Conductor: Miklos Rozsa. Cast: Walter Pidgeon (introduction), Robert Taylor, Deborah Kerr, Leo Genn, Peter Ustinov, Patricia Laffan, Felix Aylmer, Peter Miles, Finlay Currie, Abraham Sofaer, Nora Swinburne. (With dialogue.)
Studiotrack (1953) • Capitol (EP) FAP-454...............................................................
Studiotrack (1953) • Capitol (EP) EBF-454..............................................................
Two discs.
Studiotrack (1951) • Capitol (M) L-454......................................................................
10-inch LP. Combines Quo Vadis Suite with Spellbound Concerto.
Studiotrack (1953) • Capitol (M) T-456......................................................................
Contains music from Quo Vadis, Spellbound and The Red House.
Conductor: Erich Kloss. Cast: Frankenland State Orchestra.
Studiotrack (1978) • London (S) SPC-21180...............................................................
Standard cover.
Studiotrack (1978) • London (S) SPC-21180.............................................................
Gatefold cover.
Composer: Miklos Rozsa. Conductor: Miklos Rozsa. Cast: Royal Philharmonic Orchestra.
Studiotrack • Decca/Phase 4 (S) PFS 4430..............................................................
Also see FILM MUSIC OF MIKLOS ROZSA



FILM MUSIC OF MIKLOS ROZSA
Soundtrack (1966) • Citadel (M) CT-MR-1................................................................
Actual title: The Power/Sodom and Gomorrah. Outtakes films.
Studiotrack • Capitol (S) ST-2837..............................................................................
Actual title: Miklos Rozsa Conducts His Great Film Music.
Studiotrack • Cloud Nine (S) 7013...............................................................................
Music from Quo Vadis, King of Kings and Ben-Hur.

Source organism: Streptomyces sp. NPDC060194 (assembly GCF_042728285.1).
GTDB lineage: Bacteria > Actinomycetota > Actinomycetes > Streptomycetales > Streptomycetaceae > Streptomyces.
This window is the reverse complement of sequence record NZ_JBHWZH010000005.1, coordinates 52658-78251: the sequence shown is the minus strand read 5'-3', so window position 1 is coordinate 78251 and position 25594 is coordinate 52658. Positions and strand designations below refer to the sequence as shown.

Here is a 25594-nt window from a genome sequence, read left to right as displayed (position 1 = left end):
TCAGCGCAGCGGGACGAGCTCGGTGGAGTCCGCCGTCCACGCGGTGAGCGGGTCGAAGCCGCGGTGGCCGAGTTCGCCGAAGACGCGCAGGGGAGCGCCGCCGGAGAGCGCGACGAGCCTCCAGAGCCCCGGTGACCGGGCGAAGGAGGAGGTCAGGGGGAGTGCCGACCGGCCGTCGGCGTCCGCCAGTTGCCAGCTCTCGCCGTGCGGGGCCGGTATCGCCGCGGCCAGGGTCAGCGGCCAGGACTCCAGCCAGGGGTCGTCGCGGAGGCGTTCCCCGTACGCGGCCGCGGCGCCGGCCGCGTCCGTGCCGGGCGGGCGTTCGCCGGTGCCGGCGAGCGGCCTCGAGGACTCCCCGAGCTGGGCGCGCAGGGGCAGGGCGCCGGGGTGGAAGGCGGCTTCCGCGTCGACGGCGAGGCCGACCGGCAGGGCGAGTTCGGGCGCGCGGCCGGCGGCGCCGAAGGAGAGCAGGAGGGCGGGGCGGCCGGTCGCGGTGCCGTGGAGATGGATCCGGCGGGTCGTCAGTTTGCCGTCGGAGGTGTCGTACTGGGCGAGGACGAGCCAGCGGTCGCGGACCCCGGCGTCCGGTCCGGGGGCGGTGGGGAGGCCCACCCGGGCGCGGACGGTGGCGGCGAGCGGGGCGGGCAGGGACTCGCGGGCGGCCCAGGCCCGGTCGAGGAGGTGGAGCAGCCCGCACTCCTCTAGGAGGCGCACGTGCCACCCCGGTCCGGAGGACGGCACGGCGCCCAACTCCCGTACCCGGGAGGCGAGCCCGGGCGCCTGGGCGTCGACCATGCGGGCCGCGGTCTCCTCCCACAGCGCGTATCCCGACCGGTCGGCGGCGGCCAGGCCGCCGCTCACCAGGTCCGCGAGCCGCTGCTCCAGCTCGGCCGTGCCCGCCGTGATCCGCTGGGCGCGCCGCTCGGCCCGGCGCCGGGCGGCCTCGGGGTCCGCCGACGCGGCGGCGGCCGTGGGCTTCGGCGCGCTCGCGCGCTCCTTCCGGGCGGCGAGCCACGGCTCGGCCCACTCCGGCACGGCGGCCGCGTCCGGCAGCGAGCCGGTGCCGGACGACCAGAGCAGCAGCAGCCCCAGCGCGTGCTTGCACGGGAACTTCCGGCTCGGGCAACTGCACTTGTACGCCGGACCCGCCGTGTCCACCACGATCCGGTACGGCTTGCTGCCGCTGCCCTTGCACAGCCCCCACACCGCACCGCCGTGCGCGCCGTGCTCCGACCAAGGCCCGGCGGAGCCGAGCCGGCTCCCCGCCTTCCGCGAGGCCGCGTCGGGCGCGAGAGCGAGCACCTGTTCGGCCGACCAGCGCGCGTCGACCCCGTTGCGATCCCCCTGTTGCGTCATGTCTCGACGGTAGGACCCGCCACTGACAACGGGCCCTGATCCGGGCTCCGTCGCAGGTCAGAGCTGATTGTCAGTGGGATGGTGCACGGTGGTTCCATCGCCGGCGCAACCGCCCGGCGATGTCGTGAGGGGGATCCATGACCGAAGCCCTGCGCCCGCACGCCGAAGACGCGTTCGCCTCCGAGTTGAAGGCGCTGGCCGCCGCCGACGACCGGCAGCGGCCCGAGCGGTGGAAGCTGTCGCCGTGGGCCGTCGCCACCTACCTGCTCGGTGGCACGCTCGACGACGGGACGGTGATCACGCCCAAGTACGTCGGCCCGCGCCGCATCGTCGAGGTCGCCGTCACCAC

Composer: Miklos Rozsa. Conductor: Miklos Rozsa.

INSPIRED THEMES FROM THE INSPIRED FILMS
Studiotrack (1962) • Liberty Premiere Series (M) LMM-13019.......................
Studiotrack (1962) • Liberty Premiere Series (S) LSS-14019....................................
Die-cut cover. Includes music from Sampson and Delilah, El Cid, Man Called Peter, Francis of Assisi, Prodigal, King Of Kings, Ten Commandments, Song of Bernadette, Ben-Hur, David and Bathsheba, Quo Vadis and The Robe.
Cast: Felix Slatkin Orchestra.


MIKLOS ROZSA CONDUCTS HIS GREAT THEMES
Studiotrack • Capitol (S) ST-2837......................................................................
Music from Ben-Hur, El Cid, Quo Vadis and King of Kings.
Studiotrack • Angel (S) S-36063..............................................................................
Actual title: Miklos Rozsa Conducts His Great Film Music. Reissue of Capitol LP.
Composer: Miklos Rozsa. Conductor: Miklos Rozsa.

MUSIC FROM HOLLYWOOD
Studiotrack (1953) • RCA Victor (M) LPM-1007........................................................
Music from The Snows of Kilimanjaro, High Noon, Ivanhoe, David and Bathsheba, The Fourposter, Moulin Rouge, The Happy Time, A Place in the Sun, Shane and Quo Vadis.
Composer: Various. Conductor: Al Goodman. Cast: Al Goodman Orchestra.

ORIGINAL SOUNDTRACKS AND OTHER MUSIC FROM GREAT MOVIES
Soundtrack/Studiotrack • MGM (M) 2E-10...............................................................
Soundtrack/Studiotrack • MGM (S) 2SE-10.............................................................
Two discs. Full title: Original Sound Tracks and Recordings of Original Music from Great Movies. Has music from Ben Hur, King of Kings, Quo Vadis, Cleopatra, Farewell to Arms, Mutiny on the Bounty, Butterfield 8, The V.I.P.s, The Robe, El Cid, Madam Bovary, Lili, How the West Was Won, Cimarron, Love Is a Many-Splendored Thing.
Conductor: Alfred Newman, David Rose, Robert Armbruster, Carlo Savina, Miklos Rozsa, Cyril Ornadel, Hans Sommer.


SOUND STAGE – HI-FI MUSIC FROM HOLLYWOOD
Studiotrack • Columbia (M) CL-612...........................................................................
Music from Gone with the Wind, Indiscretion of an American Wife, Quo Vadis, Ruby Gentry, A Streetcar Named Desire, Portrait of Jennie, For Whom the Bell Tolls and others.
Conductor: Paul Weston. Cast: Paul Weston Orchestra.


 
 Posted:   Jan 3, 2006 - 1:28 PM   
 By:   MWRuger   (Member)

I keep hearing that the Artemis is a boot, and I don't doubt it, but the weird thing was that I got it through Amazon.

That said, while the sound's not great it's nice to have since it seems unlikely there will ever be anything else.

Lukas, would it be possible to put out a legit Quo Vadis from multiple LP transfers? I know the sound might be a bit dodgy, but I am sure that GA collectors would buy this.

 
 
 Posted:   Jan 3, 2006 - 1:30 PM   
 By:   musickco   (Member)